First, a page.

Switching gears a bit, another critical area where I have dedicated significant amounts of my time over the past year is Section 404 of the Sarbanes-Oxley Act and management’s assessment of internal control over financial reporting. The past year has been an exciting time, as well as a time of significant change, with the requirements of Section 404 becoming effective for the first time for a large number of companies. Additionally, the PCAOB completed their 404 companion audit standard (AS2) on integrated audits, as well as a number of other standards, that will provide guidance to the auditors preparing to opine on the effectiveness of internal control over financial reporting.
At this point, companies should have substantially completed their assessments and both the company and their auditors should be heading down the “home stretch”. It is true that the recent SEC Exemptive Order did provide limited relief for a class of smaller accelerated filers. However, as the time approaches for all registrants to report the results of their assessment of internal control over financial reporting, I want to remind registrants that they need to provide complete, robust, and transparent disclosures – don’t try to “disguise” or “pretty up” your material weaknesses – provide a full explanation of the weakness in question and any remedial action that have occurred or will occur so that investors can determine for themselves the severity of the weakness. Some investor groups have already indicated they will not view all material weaknesses as the same. A complete story will help the investor make the appropriate distinctions.
Both the SEC and the PCAOB have received a significant number of questions from registrants and auditors as companies are completing their first annual assessment. Please keep the letters, emails, and calls coming. We have tried to be responsive to many of these questions, and have each issued answers to frequently asked questions to address some of the most common concerns. We understand that this is the first year for all of us on what is, probably, the most significant change in auditing in fifty years. I am convinced that effective and efficient implementation of 404 and AS 2 will result in higher quality audited financial statements and a more informed investor, but we do not expect perfection - in the first year.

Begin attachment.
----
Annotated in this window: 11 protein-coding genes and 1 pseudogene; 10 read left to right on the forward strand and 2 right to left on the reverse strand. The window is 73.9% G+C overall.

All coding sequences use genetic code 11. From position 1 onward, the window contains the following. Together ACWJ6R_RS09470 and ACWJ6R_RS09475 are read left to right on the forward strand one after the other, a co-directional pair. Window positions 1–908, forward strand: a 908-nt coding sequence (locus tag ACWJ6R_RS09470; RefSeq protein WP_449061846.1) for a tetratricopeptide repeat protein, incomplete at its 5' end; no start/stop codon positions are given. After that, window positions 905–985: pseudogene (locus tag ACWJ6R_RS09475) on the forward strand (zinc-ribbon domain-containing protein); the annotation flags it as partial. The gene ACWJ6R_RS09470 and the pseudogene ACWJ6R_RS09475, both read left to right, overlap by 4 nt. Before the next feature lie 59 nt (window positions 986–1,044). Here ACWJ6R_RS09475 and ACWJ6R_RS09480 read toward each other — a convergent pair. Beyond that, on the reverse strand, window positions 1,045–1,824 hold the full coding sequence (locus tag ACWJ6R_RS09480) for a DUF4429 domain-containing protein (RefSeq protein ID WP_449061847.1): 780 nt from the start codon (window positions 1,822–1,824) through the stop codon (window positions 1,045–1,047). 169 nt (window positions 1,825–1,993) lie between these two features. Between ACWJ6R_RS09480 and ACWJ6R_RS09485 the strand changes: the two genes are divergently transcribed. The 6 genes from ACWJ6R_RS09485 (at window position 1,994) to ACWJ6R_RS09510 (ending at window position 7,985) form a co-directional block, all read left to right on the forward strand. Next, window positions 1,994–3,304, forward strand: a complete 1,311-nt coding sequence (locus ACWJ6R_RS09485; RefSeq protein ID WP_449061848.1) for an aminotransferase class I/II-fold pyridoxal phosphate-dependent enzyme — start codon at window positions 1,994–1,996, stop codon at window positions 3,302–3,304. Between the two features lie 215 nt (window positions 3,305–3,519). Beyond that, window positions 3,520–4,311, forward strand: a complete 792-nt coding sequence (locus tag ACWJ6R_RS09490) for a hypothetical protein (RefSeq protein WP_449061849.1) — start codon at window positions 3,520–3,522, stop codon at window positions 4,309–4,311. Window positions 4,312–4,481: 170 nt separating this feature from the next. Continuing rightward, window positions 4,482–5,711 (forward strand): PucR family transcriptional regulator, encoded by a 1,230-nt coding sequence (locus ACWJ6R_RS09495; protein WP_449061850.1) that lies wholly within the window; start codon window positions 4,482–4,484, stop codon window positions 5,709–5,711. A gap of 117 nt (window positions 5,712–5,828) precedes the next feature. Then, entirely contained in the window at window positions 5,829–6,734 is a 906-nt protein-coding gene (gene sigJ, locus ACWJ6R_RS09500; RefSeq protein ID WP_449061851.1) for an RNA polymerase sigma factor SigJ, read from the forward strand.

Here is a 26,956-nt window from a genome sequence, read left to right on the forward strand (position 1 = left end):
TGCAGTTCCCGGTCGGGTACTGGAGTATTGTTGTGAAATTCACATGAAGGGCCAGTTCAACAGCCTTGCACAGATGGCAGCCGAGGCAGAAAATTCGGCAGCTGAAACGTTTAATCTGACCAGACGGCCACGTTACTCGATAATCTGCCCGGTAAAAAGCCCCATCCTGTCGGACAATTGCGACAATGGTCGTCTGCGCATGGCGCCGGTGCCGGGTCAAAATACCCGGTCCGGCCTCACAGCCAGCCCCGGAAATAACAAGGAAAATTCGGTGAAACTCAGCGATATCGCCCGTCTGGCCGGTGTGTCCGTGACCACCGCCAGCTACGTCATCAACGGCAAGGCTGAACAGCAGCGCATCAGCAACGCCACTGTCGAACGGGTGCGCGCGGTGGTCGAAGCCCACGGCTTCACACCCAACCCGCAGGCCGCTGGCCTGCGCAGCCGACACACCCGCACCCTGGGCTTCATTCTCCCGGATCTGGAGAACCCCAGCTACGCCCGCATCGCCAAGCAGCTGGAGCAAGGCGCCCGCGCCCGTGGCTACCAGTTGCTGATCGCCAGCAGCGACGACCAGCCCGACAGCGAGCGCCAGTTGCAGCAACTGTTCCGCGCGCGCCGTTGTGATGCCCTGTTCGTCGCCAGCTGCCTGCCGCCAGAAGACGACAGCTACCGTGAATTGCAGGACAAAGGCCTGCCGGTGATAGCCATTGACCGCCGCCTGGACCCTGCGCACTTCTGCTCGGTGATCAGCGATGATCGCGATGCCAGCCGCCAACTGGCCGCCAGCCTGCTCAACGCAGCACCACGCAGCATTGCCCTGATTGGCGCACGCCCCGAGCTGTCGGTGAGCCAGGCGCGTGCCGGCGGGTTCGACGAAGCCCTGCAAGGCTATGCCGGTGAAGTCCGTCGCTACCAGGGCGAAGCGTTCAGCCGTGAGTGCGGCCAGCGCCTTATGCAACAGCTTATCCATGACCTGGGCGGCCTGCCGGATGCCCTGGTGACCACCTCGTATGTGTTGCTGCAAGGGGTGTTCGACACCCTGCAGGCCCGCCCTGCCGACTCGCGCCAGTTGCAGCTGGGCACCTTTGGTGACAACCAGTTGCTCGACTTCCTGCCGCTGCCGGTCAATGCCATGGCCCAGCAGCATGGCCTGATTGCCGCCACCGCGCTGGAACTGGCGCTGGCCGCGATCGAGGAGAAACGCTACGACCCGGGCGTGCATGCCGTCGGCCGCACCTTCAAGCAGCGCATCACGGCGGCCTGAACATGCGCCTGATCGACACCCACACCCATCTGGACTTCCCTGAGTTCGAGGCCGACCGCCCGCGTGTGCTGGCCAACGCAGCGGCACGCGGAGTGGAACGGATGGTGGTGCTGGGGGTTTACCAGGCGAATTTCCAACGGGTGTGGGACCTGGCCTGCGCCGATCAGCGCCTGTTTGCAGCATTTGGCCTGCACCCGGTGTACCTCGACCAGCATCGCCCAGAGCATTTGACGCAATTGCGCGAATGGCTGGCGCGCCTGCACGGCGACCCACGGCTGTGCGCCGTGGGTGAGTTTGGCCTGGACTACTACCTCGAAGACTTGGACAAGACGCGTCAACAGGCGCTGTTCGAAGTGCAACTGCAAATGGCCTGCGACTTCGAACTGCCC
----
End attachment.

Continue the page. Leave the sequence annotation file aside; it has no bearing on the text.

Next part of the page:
Finally, it is true that Section 404 of SOX and the PCAOB’s Auditing Standard 2 are the most significant changes in auditing in the last fifty-years, but management and auditors should not lose sight of the importance of the financial statements in their efforts to complete the assessment and audit of internal controls. Do not forget to do the audit.
Frequently Asked Questions
While I am on the topic of frequently asked questions, I would like to address another issue I have noticed during my past year at the SEC. My staff and I receive many questions on various topics, but most frequently on independence matters and Section 404 implementation issues. We welcome these questions, and the vast majority of them are thoughtful questions on complex issues. These questions give our staff insight as to the areas where companies are struggling and help us focus our attention on the hot topics and important issues. Additionally, where appropriate, we use the questions received to create our “Frequently Asked Questions” documents in order to get the word out to everyone.
However, I am troubled by the questions we receive where it is quite clear that the questioner – whether it be a registrant, an auditor, a lawyer or some other party – is simply trying to find a way around the rules. We expect registrants and auditors to comply with the spirit of the rules, rather than trying to structure around the exact words. .